The history of the opioid epidemic in America is long, complex, and tragic. Each year, tens of thousands of people die from opioid overdoses, particularly prescription drugs. However, the epidemic has entered a new chapter in 2020. As the overdosing epidemic intersects with the novel Coronavirus pandemic, many new factors are driving a wave of overdose deaths. However, COVID-19 has also led to a few changes that increase availability to addiction care.
COVID-Based Factors Increasing Overdose Fatalities
Life during COVID-19 is difficult for everyone, particularly those who are most inclined to addiction and overdose. These vulnerable populations are those who feel the emotional, financial, and material consequences of the pandemic the most sharply.
Addicts who are in the process of recovery have a difficult task facing them in the near future. Generally, relapse begins long before an addict returns to substance abuse. Rather, they begin to fall behind on substance abuse and suffer emotionally and psychologically. In this case, turning to substance abuse is a final resort to find relief. With rising stress and social isolation, the pressure on recovering addicts is greater than ever.
These factors also drive abuse and addiction in the general populace. Local, statewide, and national media reports have reported a surge in overdose deaths. Besides heightened rates of drug abuse, COVID is also making it more dangerous to have a substance use disorder. Disruption in the availability of public transportation, shorter hours and other restrictions at clinics and more can amplify the struggle that addicts face.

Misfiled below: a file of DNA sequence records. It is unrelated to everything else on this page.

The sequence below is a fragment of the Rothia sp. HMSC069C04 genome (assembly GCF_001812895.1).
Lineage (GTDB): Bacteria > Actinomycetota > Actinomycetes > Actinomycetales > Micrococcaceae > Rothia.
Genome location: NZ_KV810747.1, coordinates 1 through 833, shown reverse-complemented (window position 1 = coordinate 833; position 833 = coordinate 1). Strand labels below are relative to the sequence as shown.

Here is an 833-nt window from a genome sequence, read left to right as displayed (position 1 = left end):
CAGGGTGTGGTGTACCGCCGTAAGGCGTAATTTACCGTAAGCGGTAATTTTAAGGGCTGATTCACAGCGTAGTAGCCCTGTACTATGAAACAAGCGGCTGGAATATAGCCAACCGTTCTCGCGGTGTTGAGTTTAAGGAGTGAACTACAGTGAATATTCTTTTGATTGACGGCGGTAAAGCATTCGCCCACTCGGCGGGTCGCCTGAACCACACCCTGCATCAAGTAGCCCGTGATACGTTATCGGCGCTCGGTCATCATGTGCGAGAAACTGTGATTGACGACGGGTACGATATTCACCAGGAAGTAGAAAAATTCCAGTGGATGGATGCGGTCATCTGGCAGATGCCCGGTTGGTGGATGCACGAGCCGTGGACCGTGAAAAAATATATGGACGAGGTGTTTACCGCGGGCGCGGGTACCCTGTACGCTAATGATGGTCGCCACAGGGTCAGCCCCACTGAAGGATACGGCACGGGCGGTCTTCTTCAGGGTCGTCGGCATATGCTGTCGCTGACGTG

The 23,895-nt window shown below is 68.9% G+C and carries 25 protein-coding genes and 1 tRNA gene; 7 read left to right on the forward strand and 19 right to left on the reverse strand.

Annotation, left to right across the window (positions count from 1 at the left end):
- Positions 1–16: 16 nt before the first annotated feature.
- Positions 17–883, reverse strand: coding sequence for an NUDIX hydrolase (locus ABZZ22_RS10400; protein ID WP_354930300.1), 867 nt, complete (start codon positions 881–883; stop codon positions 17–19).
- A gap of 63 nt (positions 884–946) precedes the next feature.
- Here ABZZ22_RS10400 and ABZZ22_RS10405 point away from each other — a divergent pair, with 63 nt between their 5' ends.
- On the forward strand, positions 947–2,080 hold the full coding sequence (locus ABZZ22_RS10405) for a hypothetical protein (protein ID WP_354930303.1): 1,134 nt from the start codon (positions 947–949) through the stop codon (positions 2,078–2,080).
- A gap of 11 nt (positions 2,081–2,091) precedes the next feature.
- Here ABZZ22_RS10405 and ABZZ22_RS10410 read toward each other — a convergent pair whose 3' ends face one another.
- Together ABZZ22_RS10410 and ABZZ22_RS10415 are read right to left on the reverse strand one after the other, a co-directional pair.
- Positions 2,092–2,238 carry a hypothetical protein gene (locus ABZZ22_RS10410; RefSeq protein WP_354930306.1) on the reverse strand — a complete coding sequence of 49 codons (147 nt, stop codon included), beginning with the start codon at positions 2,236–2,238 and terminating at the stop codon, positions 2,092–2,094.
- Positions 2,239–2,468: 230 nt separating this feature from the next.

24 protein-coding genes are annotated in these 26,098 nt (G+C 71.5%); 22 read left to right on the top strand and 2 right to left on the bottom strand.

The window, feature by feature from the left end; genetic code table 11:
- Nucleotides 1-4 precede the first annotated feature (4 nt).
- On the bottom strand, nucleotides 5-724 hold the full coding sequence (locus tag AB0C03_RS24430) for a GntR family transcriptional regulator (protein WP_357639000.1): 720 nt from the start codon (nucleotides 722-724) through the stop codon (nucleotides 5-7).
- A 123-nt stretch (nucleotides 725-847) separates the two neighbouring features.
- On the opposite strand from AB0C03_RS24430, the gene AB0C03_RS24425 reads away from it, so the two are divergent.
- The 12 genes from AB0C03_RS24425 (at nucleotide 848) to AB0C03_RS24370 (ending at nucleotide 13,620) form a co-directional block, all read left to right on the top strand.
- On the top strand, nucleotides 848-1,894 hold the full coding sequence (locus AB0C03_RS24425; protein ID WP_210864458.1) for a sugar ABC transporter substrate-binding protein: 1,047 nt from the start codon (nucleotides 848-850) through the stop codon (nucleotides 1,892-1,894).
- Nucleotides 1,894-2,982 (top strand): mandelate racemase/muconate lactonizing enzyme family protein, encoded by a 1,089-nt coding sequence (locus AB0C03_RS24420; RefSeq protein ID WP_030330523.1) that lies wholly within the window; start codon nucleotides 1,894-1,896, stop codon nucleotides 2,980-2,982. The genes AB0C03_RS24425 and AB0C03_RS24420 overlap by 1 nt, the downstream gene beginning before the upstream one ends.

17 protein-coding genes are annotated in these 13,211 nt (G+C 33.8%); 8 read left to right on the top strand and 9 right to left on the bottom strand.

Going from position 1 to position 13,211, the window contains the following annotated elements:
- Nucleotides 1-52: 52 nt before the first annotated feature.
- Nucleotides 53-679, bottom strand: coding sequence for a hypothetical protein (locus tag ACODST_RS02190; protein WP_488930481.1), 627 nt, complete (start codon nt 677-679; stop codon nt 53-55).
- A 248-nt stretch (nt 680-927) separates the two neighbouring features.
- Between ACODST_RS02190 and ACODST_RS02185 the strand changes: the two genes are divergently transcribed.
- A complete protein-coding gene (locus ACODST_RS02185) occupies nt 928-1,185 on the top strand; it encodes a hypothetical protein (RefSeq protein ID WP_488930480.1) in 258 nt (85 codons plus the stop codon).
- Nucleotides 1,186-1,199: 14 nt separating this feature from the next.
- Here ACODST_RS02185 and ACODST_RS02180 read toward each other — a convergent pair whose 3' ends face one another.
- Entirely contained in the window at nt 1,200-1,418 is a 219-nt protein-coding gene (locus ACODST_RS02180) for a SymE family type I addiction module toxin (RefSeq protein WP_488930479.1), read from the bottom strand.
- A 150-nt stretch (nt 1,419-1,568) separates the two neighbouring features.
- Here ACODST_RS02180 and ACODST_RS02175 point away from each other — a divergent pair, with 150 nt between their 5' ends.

However, state and national governments haven’t been idle in the meantime. There are numerous policy changes that may give many people better access to addiction treatment than they had before. Additionally, changes in the restrictions surrounding harm-reducing and addiction-treating drugs may help people long after the pandemic ends.
Promising Policy Changes COVID Has Inspired
There aren’t many silver linings to find in a global pandemic. However, the conditions the pandemic created have forced legislators to adapt and push through legislation that’s helping those in treatment. While some measures are purely temporary, others have proven successful and may persist.
The pandemic has prompted some states that originally declined to expand Medicaid to reconsider. Early in the summer, Oklahoma became the first state to adopt Medicaid expansion after the Coronavirus outbreak. If the remaining states follow suit, it would bring coverage to millions of Americans and many who suffer from substance abuse.
Coronavirus has accelerated changes that will improve care for many citizens, such as the rise of telemedicine. Additionally, legislation on take-home doses of drugs such as naxalone and methadone is loosening restrictions out of necessity. According to this study, allowing take-home doses drives down hospitalization and overdoses.
If these policies succeed as implemented during the pandemic, it’ll be hard to justify undoing them. Any legislator who wants to defend tightening restrictions on life-saving drugs or undoing Medicaid expansion will struggle to find the political will to do so.